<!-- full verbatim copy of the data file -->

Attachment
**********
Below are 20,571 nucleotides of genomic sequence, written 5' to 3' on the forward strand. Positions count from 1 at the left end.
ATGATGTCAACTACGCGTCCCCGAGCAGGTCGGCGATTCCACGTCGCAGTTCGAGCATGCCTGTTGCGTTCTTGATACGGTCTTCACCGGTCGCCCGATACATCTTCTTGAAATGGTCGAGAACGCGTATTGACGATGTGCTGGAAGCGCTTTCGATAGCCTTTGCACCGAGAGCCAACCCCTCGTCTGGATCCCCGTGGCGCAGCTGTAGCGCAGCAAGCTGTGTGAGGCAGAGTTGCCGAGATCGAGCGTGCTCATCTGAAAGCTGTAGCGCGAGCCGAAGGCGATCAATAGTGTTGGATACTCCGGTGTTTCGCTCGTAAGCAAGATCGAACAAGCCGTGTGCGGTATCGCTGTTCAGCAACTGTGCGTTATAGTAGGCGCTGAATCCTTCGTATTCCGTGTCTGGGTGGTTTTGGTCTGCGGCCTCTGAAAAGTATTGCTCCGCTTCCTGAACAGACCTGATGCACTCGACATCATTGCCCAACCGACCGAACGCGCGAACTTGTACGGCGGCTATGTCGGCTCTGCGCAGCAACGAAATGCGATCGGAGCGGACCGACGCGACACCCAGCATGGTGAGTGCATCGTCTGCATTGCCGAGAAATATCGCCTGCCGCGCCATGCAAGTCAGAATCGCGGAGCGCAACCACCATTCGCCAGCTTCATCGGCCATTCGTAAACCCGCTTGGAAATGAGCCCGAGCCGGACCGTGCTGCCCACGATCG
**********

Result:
Below are 20,571 nucleotides of genomic sequence, written 5' to 3' on the forward strand. Positions count from 1 at the left end.
ATGATGTCAACTACGCGTCCCCGAGCAGGTCGGCGATTCCACGTCGCAGTTCGAGCATGCCTGTTGCGTTCTTGATACGGTCTTCACCGGTCGCCCGATACATCTTCTTGAAATGGTCGAGAACGCGTATTGACGATGTGCTGGAAGCGCTTTCGATAGCCTTTGCACCGAGAGCCAACCCCTCGTCTGGATCCCCGTGGCGCAGCTGTAGCGCAGCAAGCTGTGTGAGGCAGAGTTGCCGAGATCGAGCGTGCTCATCTGAAAGCTGTAGCGCGAGCCGAAGGCGATCAATAGTGTTGGATACTCCGGTGTTTCGCTCGTAAGCAAGATCGAACAAGCCGTGTGCGGTATCGCTGTTCAGCAACTGTGCGTTATAGTAGGCGCTGAATCCTTCGTATTCCGTGTCTGGGTGGTTTTGGTCTGCGGCCTCTGAAAAGTATTGCTCCGCTTCCTGAACAGACCTGATGCACTCGACATCATTGCCCAACCGACCGAACGCGCGAACTTGTACGGCGGCTATGTCGGCTCTGCGCAGCAACGAAATGCGATCGGAGCGGACCGACGCGACACCCAGCATGGTGAGTGCATCGTCTGCATTGCCGAGAAATATCGCCTGCCGCGCCATGCAAGTCAGAATCGCGGAGCGCAACCACCATTCGCCAGCTTCATCGGCCATTCGTAAACCCGCTTGGAAATGAGCCCGAGCCGGACCGTGCTGCCCACGATCG